The following is reprinted from The Best of Uncle John's Bathroom Reader.
The biggest mystery by Agatha Christie may turn out to be her own unexplained disappearance. Here's the story of how the best-selling "Queen of Crime" author may have set up her own murder to frame her cheating husband ...
Agatha Christie started writing detective stories to show up her sister, Madge. They were discussing Sherlock Holmes one day, when Agatha said she'd like to try her hand at writing one. "I don't think you could do it," said Madge. "They are very difficult to do. I've thought about it." Since then, Christie has become one of the most popular detective science fiction writers of all time, selling over 2 billion copies of her books in 104 languages.
Still, one of the most sensational and mysterious events in her life was her own 11-day disappearance in December 1926. Although her defender believe Agatha was suffering from some kind of amnesia, all available evidence suggest that she used her expertise as a mystery writer to set her husband as the prime suspect in a murder case - with herself as the supposed victim.
HERE'S WHAT HAPPENED
On a chilly December night, Agatha's car was found at the bottom of a chalk pit some distance from her home. Although it was cold, her fur coat was still in the car. There was no driver in sight, and the car was turned off - indicating that someone had pushed it into the pit. Police suspected foul play.
Agatha's husband, Colonel Archibald Christie, was immediately questioned by the police. Where had he been that night? At a dinner party. What was the occasion? The Colonel, abashed, admitted that it was a party to announce his engagement to his new love, Nancy Neele. Had he and Agatha been getting along? No. In fact, he had recently told her that he was having an affair and wanted a divorce. They'd even had a screaming battle about his infidelity the morning before she disappeared. The questions took a harder edge. Was he at the party all evening? No, he admitted. while at the party, he had received a call from his wife, who'd threatened to come and make a scene. He drove home to try to placate her, but when he arrived, no one was there. So he went back to the party. The detectives let the Colonel go, but told him not to leave town.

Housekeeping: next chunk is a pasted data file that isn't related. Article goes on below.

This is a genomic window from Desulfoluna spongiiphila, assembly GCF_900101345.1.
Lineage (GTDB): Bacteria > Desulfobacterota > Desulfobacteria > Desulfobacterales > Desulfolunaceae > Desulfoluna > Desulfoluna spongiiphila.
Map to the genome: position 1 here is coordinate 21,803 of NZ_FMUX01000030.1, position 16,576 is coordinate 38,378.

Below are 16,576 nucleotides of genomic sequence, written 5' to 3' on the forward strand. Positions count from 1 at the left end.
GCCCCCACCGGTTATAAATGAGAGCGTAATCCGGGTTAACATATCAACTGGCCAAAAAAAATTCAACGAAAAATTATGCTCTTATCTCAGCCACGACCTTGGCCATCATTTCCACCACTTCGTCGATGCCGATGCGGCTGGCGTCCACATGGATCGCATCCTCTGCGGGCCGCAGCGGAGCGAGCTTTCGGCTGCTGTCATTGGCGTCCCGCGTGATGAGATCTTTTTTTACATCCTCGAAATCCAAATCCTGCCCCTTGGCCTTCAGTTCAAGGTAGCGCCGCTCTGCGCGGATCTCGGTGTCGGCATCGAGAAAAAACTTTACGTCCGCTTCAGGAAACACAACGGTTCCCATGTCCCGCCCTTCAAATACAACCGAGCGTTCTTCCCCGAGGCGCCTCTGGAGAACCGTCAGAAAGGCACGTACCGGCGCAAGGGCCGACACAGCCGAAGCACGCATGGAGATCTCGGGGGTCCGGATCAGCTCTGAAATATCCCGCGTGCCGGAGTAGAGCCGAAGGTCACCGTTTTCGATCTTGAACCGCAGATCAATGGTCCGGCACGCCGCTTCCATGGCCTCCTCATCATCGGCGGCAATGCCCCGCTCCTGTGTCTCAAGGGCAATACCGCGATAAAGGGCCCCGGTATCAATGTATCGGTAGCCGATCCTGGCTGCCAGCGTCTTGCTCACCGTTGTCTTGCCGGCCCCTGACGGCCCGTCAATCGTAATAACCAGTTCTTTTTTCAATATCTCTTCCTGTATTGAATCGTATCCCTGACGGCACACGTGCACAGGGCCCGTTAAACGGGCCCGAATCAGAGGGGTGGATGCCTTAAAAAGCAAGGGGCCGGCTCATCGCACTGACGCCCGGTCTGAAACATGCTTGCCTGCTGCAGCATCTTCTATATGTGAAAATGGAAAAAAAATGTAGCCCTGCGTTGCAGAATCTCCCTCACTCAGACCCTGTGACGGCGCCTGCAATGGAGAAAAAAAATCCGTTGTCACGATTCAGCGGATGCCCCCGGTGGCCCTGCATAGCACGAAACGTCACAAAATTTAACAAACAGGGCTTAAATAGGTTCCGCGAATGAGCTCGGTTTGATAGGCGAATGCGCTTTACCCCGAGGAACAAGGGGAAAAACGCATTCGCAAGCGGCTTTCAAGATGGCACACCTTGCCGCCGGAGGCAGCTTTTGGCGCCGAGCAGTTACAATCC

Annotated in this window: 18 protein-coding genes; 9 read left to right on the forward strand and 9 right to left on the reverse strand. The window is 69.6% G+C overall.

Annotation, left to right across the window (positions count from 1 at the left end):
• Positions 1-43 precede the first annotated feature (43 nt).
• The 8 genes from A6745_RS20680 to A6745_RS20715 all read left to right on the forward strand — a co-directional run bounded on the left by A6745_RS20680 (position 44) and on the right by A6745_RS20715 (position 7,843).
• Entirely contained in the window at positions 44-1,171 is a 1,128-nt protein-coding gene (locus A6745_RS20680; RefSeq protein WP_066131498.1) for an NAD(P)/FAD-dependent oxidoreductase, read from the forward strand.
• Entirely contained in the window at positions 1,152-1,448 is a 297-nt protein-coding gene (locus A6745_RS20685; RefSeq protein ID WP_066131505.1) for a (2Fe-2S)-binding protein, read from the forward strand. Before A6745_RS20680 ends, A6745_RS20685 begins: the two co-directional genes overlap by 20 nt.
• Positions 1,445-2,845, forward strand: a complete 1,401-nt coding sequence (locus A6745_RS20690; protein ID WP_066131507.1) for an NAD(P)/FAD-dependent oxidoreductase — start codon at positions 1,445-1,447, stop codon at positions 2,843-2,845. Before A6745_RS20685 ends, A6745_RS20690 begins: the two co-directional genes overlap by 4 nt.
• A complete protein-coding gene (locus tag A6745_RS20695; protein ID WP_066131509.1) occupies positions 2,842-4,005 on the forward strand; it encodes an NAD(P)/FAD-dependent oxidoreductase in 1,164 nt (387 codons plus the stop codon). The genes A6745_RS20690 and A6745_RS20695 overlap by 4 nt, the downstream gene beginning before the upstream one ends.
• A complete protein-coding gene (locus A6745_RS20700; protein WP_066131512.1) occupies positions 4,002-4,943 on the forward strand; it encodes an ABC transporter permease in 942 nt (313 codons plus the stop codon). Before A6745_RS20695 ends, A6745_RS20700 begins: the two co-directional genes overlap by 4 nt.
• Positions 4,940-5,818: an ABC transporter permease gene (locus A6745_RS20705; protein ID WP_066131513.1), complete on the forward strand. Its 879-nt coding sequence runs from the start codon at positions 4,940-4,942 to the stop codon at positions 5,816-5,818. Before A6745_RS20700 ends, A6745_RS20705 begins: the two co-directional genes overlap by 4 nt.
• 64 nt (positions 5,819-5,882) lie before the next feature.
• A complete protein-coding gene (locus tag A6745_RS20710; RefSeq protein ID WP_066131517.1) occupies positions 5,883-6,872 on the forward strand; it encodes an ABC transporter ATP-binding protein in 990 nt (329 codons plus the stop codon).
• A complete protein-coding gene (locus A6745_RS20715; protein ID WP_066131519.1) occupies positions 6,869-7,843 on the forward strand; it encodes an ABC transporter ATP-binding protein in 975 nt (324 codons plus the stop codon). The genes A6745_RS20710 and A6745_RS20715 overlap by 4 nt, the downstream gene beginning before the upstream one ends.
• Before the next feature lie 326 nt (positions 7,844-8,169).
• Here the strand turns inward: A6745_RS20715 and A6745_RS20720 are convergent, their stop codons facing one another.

A massive search began for the missing celebrity. Two thousand volunteers searched 40 square miles of countryside, while the police dragged nearby rivers and lakes looking for her body. But Agatha was still alive. She had fled to the far side of England and checked into a hotel in Harrogate under the name Mrs. Neele (the name of her husband's true love). And after 11 days of intense publicity, hotel employees (who had seen a reward offered in the paper) recognized her and called the police. They informed the Colonel, and he rushed to Harrogate to be with his wife. The next day, the Christies sneaked out of the hotel's back door to escape the press.
A CASE OF AMNESIA?
Two physicians were called in to examine Agatha, and shortly afterward, Archibald Christie announced to the press that his wife had amnesia and remembered nothing of the previous 11 days. She had no idea why her car was miles away from her home, how it got into the pit, how she got from one end of England to the other, or where she got the large sum of money she used to rent her hotel room ... and buy an expensive new wardrobe. Skeptical, the press accused Agatha of playing an elaborate hoax - a hoax that cost taxpayers thousands of dollars, and police and volunteers hours of needless labor. The novelist's extreme dislike of publicity throughout her life can perhaps be traced back not just to her natural shyness, but to the overdose of attention she received at the time.
Agatha claimed that her very unusual case of "amnesia" obscured the complete truth for her for the rest of her life. According to her authorized biography, under psychotherapy, she regained some of her memories of staying in the hotel. But she never discussed the incident publicly, even in an autobiography that she wrote for publication after her death.
The article above, written by Bathroom Reader Institute contributor Jack Mingo, is reprinted with permission from The Best of Uncle John's Bathroom Reader.
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